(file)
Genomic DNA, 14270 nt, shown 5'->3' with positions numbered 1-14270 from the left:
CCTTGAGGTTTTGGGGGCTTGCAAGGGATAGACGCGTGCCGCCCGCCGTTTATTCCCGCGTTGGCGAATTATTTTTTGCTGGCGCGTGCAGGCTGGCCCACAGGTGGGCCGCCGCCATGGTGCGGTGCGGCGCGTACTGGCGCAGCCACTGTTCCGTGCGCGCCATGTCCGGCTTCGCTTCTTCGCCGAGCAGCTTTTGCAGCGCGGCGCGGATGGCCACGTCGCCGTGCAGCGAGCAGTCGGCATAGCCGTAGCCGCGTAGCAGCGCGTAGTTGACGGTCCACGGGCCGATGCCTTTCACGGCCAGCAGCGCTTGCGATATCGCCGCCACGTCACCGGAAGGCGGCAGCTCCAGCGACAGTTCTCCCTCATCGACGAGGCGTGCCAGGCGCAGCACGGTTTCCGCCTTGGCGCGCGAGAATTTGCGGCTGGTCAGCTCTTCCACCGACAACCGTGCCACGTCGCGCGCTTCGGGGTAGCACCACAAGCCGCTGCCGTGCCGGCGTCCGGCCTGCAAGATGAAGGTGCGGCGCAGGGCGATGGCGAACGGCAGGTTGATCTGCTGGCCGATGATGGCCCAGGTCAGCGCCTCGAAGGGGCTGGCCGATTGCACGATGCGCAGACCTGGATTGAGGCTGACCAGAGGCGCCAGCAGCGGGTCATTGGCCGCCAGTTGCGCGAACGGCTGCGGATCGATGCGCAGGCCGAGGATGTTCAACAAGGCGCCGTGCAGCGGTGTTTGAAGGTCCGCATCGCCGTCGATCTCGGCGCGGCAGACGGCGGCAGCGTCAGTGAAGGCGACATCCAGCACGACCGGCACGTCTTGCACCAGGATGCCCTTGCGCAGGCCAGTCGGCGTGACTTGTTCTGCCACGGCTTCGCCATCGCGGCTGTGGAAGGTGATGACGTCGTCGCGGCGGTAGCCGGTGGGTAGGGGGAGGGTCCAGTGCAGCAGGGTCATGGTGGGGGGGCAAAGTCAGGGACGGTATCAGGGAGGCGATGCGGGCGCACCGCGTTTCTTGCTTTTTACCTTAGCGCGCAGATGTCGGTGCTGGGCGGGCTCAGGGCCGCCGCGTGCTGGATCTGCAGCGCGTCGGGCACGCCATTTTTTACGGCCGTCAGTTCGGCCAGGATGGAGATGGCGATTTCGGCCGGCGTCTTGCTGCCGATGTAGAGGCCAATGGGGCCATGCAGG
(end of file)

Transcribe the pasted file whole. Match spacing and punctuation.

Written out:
Genomic DNA, 14270 nt, shown 5'->3' with positions numbered 1-14270 from the left:
CCTTGAGGTTTTGGGGGCTTGCAAGGGATAGACGCGTGCCGCCCGCCGTTTATTCCCGCGTTGGCGAATTATTTTTTGCTGGCGCGTGCAGGCTGGCCCACAGGTGGGCCGCCGCCATGGTGCGGTGCGGCGCGTACTGGCGCAGCCACTGTTCCGTGCGCGCCATGTCCGGCTTCGCTTCTTCGCCGAGCAGCTTTTGCAGCGCGGCGCGGATGGCCACGTCGCCGTGCAGCGAGCAGTCGGCATAGCCGTAGCCGCGTAGCAGCGCGTAGTTGACGGTCCACGGGCCGATGCCTTTCACGGCCAGCAGCGCTTGCGATATCGCCGCCACGTCACCGGAAGGCGGCAGCTCCAGCGACAGTTCTCCCTCATCGACGAGGCGTGCCAGGCGCAGCACGGTTTCCGCCTTGGCGCGCGAGAATTTGCGGCTGGTCAGCTCTTCCACCGACAACCGTGCCACGTCGCGCGCTTCGGGGTAGCACCACAAGCCGCTGCCGTGCCGGCGTCCGGCCTGCAAGATGAAGGTGCGGCGCAGGGCGATGGCGAACGGCAGGTTGATCTGCTGGCCGATGATGGCCCAGGTCAGCGCCTCGAAGGGGCTGGCCGATTGCACGATGCGCAGACCTGGATTGAGGCTGACCAGAGGCGCCAGCAGCGGGTCATTGGCCGCCAGTTGCGCGAACGGCTGCGGATCGATGCGCAGGCCGAGGATGTTCAACAAGGCGCCGTGCAGCGGTGTTTGAAGGTCCGCATCGCCGTCGATCTCGGCGCGGCAGACGGCGGCAGCGTCAGTGAAGGCGACATCCAGCACGACCGGCACGTCTTGCACCAGGATGCCCTTGCGCAGGCCAGTCGGCGTGACTTGTTCTGCCACGGCTTCGCCATCGCGGCTGTGGAAGGTGATGACGTCGTCGCGGCGGTAGCCGGTGGGTAGGGGGAGGGTCCAGTGCAGCAGGGTCATGGTGGGGGGGCAAAGTCAGGGACGGTATCAGGGAGGCGATGCGGGCGCACCGCGTTTCTTGCTTTTTACCTTAGCGCGCAGATGTCGGTGCTGGGCGGGCTCAGGGCCGCCGCGTGCTGGATCTGCAGCGCGTCGGGCACGCCATTTTTTACGGCCGTCAGTTCGGCCAGGATGGAGATGGCGATTTCGGCCGGCGTCTTGCTGCCGATGTAGAGGCCAATGGGGCCATGCAGG